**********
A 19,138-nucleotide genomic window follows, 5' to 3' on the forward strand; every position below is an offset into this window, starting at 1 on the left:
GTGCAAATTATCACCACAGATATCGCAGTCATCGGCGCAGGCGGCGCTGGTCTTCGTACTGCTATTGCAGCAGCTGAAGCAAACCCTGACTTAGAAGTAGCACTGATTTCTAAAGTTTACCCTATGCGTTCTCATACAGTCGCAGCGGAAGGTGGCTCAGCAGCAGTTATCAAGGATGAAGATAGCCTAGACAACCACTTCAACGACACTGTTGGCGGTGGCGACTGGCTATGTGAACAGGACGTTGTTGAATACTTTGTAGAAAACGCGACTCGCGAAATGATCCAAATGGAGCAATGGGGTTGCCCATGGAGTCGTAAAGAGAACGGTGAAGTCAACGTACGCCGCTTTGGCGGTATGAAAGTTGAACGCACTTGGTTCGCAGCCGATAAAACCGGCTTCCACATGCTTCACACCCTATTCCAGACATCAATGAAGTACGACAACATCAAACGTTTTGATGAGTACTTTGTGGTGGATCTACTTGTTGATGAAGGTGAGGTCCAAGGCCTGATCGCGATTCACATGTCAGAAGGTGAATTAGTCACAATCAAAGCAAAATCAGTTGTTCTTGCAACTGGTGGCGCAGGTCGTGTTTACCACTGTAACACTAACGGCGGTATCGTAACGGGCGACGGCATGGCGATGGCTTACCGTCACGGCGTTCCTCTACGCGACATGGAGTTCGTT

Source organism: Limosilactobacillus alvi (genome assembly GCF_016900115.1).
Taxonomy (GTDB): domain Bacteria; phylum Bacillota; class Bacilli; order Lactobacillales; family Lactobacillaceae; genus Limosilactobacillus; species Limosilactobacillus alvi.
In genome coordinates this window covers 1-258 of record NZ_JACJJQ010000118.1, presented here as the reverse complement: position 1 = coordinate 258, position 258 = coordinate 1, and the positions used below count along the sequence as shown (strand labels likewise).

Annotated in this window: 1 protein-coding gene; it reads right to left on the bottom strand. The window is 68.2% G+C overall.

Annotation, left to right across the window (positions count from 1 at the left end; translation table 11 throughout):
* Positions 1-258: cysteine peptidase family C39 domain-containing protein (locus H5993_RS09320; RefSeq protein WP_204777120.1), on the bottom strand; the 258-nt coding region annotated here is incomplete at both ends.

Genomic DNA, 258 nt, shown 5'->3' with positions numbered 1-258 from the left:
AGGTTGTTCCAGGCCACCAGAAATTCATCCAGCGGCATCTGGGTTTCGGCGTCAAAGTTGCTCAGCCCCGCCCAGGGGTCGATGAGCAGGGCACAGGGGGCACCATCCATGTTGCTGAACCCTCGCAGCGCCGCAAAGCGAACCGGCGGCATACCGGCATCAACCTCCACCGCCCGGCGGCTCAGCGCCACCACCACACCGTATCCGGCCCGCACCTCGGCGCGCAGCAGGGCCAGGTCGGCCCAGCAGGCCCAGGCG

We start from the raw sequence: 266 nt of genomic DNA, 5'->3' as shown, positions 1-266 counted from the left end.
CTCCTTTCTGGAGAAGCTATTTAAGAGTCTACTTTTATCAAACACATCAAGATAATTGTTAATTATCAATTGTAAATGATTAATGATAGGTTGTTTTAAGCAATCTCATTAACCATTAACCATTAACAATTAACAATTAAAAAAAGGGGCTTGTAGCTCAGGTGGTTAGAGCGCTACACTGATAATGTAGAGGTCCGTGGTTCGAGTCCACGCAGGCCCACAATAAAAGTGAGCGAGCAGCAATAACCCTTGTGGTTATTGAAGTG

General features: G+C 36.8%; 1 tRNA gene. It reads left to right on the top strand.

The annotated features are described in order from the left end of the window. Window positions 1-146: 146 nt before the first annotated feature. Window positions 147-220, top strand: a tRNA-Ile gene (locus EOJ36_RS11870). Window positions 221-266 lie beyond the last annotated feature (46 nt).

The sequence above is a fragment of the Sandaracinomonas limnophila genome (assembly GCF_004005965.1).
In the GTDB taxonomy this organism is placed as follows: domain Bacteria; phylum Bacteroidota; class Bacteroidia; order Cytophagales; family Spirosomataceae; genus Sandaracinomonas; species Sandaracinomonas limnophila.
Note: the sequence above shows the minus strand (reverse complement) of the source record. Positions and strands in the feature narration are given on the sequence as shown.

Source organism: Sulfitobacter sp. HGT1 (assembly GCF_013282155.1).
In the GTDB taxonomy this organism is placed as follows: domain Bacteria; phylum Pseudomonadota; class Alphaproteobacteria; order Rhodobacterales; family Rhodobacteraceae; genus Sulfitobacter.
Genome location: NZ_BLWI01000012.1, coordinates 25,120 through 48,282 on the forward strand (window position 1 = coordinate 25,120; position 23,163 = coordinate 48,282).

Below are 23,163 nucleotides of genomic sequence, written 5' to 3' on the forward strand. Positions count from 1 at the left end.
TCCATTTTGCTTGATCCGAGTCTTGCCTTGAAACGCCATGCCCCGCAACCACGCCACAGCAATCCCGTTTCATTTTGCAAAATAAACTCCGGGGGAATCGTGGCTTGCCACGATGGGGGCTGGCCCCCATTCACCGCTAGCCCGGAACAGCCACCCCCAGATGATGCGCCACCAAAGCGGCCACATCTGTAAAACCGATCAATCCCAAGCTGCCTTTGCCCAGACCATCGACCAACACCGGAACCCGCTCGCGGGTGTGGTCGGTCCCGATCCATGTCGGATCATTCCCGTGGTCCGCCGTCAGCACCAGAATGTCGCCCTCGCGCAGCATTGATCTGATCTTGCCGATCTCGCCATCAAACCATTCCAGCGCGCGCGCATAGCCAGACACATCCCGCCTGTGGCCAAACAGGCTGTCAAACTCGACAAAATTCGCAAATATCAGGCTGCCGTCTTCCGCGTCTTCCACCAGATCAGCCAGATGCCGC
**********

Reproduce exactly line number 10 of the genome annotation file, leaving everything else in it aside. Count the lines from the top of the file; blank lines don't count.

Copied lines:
AGGTTGTTCCAGGCCACCAGAAATTCATCCAGCGGCATCTGGGTTTCGGCGTCAAAGTTGCTCAGCCCCGCCCAGGGGTCGATGAGCAGGGCACAGGGGGCACCATCCATGTTGCTGAACCCTCGCAGCGCCGCAAAGCGAACCGGCGGCATACCGGCATCAACCTCCACCGCCCGGCGGCTCAGCGCCACCACCACACCGTATCCGGCCCGCACCTCGGCGCGCAGCAGGGCCAGGTCGGCCCAGCAGGCCCAGGCG